So you think you can dance?

Despite what the rule book says, Arizona football players find ways to keep the fun in football alive

When the Wildcats take the field they come with personality...sometimes it is in the form of the dance.

Despite what the NCAA rulebook says, UA football players find ways to keep the fun infootball alive. As referees in both collegiate and professional football continue to crack down on in-game celebrations, the power of music keeps players and coaches ready to dance through the season. It is also not a coincidence that most of the dancing occurs before the ball is even kicked.

Football and music, while so drastically different, blend together as one on game day. The saying opposites attract could not be more true here. The violence, power and unpredictability of football meets the structured and planned out timing of music that creates a type of grounding atmosphere for both players and coaches.

In a sport that features over 50,000 passionate fans yelling down at a piece of turf, 300 pound men flying through the air and coaches giving out orders left and right, players actually look for more noise to keep them cool, calm and dancing.

The music blasting through Arizona Stadium’s speakers provides players like starting quarterback Brandon Dawkins stability under the bright lights.

“I like to stay as loose as I can and make sure I’m not shelling up and thinking too much,” Dawkins said. “I want to be able to play loose and be loose.”

Dawkins looks at celebrating like a routine, explaining that making a big play on offense and the excitement that comes with it, gets the defense ready to go out there.

While music and dancing is allowed in practice, the locker room and during warm-ups, the NCAA rules committee draws the line during the game. An issue that both the NCAA and NFL have today is dancing after scoring a touchdown or to celebrate a big play.

Players over the last 20 years in the NFL like Terrell Owens, Chad “Ochocinco” Johnson, Cam Newton, Rob Gronkowski , Odell Beckham Jr. and Antonio Brown have really pushed the envelop on touchdown celebrations. These players have created something that all fans can take place in and feel like they are a player for a moment.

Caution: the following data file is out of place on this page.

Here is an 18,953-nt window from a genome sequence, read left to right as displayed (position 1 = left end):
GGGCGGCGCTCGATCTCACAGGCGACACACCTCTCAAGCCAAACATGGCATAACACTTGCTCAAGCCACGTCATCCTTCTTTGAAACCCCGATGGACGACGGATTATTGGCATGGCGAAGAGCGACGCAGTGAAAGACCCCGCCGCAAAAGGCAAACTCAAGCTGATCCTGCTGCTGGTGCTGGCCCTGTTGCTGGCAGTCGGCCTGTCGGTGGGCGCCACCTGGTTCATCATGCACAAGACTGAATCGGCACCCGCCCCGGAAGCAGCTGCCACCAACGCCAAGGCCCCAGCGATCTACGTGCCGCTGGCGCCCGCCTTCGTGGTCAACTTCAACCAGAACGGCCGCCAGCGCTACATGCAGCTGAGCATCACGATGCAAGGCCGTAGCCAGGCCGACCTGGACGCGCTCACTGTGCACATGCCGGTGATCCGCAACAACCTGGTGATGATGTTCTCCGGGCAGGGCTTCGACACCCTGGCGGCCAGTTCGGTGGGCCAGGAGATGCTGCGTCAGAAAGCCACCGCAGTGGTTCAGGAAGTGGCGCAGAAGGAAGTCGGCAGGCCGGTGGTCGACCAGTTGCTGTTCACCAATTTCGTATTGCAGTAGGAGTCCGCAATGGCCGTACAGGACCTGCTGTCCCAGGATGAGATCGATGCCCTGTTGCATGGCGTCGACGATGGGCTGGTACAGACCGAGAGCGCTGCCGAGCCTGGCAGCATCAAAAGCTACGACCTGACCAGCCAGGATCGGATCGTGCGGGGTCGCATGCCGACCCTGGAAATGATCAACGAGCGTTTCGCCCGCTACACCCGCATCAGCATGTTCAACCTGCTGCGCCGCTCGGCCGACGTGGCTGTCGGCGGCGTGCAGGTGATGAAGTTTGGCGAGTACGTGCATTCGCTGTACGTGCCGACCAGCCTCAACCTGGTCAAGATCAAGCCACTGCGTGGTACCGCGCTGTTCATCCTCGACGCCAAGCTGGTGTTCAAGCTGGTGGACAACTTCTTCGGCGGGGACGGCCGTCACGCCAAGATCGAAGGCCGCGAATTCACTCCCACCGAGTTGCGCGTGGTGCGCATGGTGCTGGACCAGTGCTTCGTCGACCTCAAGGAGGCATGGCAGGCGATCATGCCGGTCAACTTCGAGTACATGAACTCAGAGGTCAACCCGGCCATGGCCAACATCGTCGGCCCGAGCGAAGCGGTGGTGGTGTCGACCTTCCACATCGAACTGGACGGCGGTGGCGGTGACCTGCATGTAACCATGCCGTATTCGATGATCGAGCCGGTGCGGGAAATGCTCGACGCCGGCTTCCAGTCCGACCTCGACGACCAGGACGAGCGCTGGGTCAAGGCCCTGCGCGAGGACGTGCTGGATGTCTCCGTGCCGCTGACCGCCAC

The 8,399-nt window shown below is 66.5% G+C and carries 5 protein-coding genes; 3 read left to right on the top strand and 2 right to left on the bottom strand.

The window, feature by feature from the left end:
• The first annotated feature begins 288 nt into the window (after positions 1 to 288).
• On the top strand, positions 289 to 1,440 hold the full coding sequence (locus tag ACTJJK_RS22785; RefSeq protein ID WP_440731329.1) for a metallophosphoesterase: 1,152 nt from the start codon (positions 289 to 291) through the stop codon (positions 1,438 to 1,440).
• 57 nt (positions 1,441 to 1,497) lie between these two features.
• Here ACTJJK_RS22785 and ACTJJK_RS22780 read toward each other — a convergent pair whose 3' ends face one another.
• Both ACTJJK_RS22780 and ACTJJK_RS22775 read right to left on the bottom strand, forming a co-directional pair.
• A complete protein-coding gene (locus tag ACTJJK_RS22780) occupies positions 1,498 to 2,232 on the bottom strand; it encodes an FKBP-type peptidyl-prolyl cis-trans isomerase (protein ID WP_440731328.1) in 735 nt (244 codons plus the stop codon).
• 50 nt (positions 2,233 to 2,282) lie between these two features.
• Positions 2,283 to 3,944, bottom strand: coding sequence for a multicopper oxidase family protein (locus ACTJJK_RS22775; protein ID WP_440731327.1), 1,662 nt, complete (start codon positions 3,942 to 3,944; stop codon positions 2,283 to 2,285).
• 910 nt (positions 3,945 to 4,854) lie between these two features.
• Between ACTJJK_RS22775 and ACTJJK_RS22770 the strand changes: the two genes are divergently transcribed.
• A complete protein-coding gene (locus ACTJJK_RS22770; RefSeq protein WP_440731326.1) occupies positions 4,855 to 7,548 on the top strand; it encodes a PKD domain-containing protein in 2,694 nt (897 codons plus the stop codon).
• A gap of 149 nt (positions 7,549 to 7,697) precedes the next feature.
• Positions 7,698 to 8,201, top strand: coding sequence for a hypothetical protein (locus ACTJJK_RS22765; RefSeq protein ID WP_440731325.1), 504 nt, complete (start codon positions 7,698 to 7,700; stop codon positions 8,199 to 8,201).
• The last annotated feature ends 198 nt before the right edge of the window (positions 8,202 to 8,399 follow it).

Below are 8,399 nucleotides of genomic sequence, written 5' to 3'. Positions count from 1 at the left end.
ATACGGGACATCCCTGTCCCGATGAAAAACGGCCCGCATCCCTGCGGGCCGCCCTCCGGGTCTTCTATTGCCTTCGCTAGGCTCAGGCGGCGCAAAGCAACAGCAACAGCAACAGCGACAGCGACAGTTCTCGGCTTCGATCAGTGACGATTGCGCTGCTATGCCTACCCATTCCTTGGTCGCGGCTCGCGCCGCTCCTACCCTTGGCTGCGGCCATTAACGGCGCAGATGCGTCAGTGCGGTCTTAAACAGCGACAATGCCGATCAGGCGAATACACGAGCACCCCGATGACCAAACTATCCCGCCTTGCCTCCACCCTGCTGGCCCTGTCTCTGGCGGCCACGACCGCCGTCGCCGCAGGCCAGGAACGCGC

Even though these players have created a cultural movement around the way they dance with moves such as the “dab” and the “whip”, referees still throw a penalty flag when dancing starts to get excessive. See Antonio Brown of the Pittsburgh Steelers.

NCAA rule 9-2 penalizes excessive celebrations with a 15-yard penalty, the rule also prohibits any delayed, excessive, prolonged or choreographed act.

At last weekend’s game against the NAU lumberjacks, Dawkins knew he would have to keep his post touchdown celebrations to a minimum.

“I celebrate a little bit maybe a little bit too much at times….I just like to rally the troops,” Dawkins said.

Coaches in college football have several different opinions toward dancing, but when it comes to UA head football coach Richard Rodriguez, he is all for it.

“That’s part of the kid’s culture now very rarely do you see them walking around without their headsets in,” Rodriguez said. “If it helps them loosen up, they can dance all they want as long as they keep their focus.”

Music isn’t just for the player, Rodriguez talked about his own taste in music touching on the fact he likes using Pandora and frequents the Eagles and Prince radio playlists often. Rodriguez even talked about incorporating music in the practice plan saying the Wildcats should use music more often as far as when the offense has the ball and were trying to distract them.

As the battle between rules and fun continues to go on throughout NCAA and NFL football it seems like the fun isn’t going away anytime soon. Arizona’s program, judging by how Rodriguez looks at it, will continue to have a good time.


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